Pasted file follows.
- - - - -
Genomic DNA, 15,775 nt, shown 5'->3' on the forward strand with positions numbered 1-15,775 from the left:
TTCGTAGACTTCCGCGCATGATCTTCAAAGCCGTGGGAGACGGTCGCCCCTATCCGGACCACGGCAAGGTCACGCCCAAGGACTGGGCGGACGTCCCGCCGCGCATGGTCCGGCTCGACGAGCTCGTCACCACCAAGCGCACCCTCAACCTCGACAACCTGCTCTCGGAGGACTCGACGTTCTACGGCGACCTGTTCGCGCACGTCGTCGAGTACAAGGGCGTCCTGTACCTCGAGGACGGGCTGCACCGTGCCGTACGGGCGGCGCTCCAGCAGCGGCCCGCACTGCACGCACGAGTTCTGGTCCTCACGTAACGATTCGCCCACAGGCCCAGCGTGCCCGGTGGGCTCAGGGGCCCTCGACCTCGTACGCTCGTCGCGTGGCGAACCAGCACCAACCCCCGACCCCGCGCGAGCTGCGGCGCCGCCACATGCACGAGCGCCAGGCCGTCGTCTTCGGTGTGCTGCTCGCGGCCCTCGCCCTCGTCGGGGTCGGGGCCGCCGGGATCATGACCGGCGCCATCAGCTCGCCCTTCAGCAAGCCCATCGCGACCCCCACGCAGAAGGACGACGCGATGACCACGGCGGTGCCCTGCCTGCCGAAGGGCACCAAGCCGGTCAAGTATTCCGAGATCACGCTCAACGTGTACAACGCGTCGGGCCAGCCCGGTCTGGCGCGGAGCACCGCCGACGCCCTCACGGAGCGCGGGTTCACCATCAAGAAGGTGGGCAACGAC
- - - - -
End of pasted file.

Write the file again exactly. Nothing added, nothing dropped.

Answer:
Genomic DNA, 15,775 nt, shown 5'->3' on the forward strand with positions numbered 1-15,775 from the left:
TTCGTAGACTTCCGCGCATGATCTTCAAAGCCGTGGGAGACGGTCGCCCCTATCCGGACCACGGCAAGGTCACGCCCAAGGACTGGGCGGACGTCCCGCCGCGCATGGTCCGGCTCGACGAGCTCGTCACCACCAAGCGCACCCTCAACCTCGACAACCTGCTCTCGGAGGACTCGACGTTCTACGGCGACCTGTTCGCGCACGTCGTCGAGTACAAGGGCGTCCTGTACCTCGAGGACGGGCTGCACCGTGCCGTACGGGCGGCGCTCCAGCAGCGGCCCGCACTGCACGCACGAGTTCTGGTCCTCACGTAACGATTCGCCCACAGGCCCAGCGTGCCCGGTGGGCTCAGGGGCCCTCGACCTCGTACGCTCGTCGCGTGGCGAACCAGCACCAACCCCCGACCCCGCGCGAGCTGCGGCGCCGCCACATGCACGAGCGCCAGGCCGTCGTCTTCGGTGTGCTGCTCGCGGCCCTCGCCCTCGTCGGGGTCGGGGCCGCCGGGATCATGACCGGCGCCATCAGCTCGCCCTTCAGCAAGCCCATCGCGACCCCCACGCAGAAGGACGACGCGATGACCACGGCGGTGCCCTGCCTGCCGAAGGGCACCAAGCCGGTCAAGTATTCCGAGATCACGCTCAACGTGTACAACGCGTCGGGCCAGCCCGGTCTGGCGCGGAGCACCGCCGACGCCCTCACGGAGCGCGGGTTCACCATCAAGAAGGTGGGCAACGAC